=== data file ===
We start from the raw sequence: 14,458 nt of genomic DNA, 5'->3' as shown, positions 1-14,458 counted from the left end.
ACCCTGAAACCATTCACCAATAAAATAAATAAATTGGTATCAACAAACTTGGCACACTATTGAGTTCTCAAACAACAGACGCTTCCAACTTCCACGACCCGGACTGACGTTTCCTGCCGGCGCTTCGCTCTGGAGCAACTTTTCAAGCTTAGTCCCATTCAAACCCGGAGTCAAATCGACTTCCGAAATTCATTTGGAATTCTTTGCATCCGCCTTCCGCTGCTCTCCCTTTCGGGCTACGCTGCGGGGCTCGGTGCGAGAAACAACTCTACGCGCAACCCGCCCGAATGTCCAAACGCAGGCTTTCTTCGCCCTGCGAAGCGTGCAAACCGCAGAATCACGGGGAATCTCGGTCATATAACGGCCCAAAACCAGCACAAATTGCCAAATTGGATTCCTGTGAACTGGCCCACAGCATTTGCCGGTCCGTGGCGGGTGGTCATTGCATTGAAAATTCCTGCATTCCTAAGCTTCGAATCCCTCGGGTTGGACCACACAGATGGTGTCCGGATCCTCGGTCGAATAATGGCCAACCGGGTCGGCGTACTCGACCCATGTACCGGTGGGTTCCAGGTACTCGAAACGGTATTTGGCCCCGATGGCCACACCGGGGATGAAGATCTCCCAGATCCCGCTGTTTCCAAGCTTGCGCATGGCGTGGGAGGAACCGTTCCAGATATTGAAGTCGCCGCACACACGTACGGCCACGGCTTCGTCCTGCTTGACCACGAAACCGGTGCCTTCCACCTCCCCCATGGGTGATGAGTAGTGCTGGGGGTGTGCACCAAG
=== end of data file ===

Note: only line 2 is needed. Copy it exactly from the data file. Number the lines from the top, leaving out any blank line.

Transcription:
ACCCTGAAACCATTCACCAATAAAATAAATAAATTGGTATCAACAAACTTGGCACACTATTGAGTTCTCAAACAACAGACGCTTCCAACTTCCACGACCCGGACTGACGTTTCCTGCCGGCGCTTCGCTCTGGAGCAACTTTTCAAGCTTAGTCCCATTCAAACCCGGAGTCAAATCGACTTCCGAAATTCATTTGGAATTCTTTGCATCCGCCTTCCGCTGCTCTCCCTTTCGGGCTACGCTGCGGGGCTCGGTGCGAGAAACAACTCTACGCGCAACCCGCCCGAATGTCCAAACGCAGGCTTTCTTCGCCCTGCGAAGCGTGCAAACCGCAGAATCACGGGGAATCTCGGTCATATAACGGCCCAAAACCAGCACAAATTGCCAAATTGGATTCCTGTGAACTGGCCCACAGCATTTGCCGGTCCGTGGCGGGTGGTCATTGCATTGAAAATTCCTGCATTCCTAAGCTTCGAATCCCTCGGGTTGGACCACACAGATGGTGTCCGGATCCTCGGTCGAATAATGGCCAACCGGGTCGGCGTACTCGACCCATGTACCGGTGGGTTCCAGGTACTCGAAACGGTATTTGGCCCCGATGGCCACACCGGGGATGAAGATCTCCCAGATCCCGCTGTTTCCAAGCTTGCGCATGGCGTGGGAGGAACCGTTCCAGATATTGAAGTCGCCGCACACACGTACGGCCACGGCTTCGTCCTGCTTGACCACGAAACCGGTGCCTTCCACCTCCCCCATGGGTGATGAGTAGTGCTGGGGGTGTGCACCAAG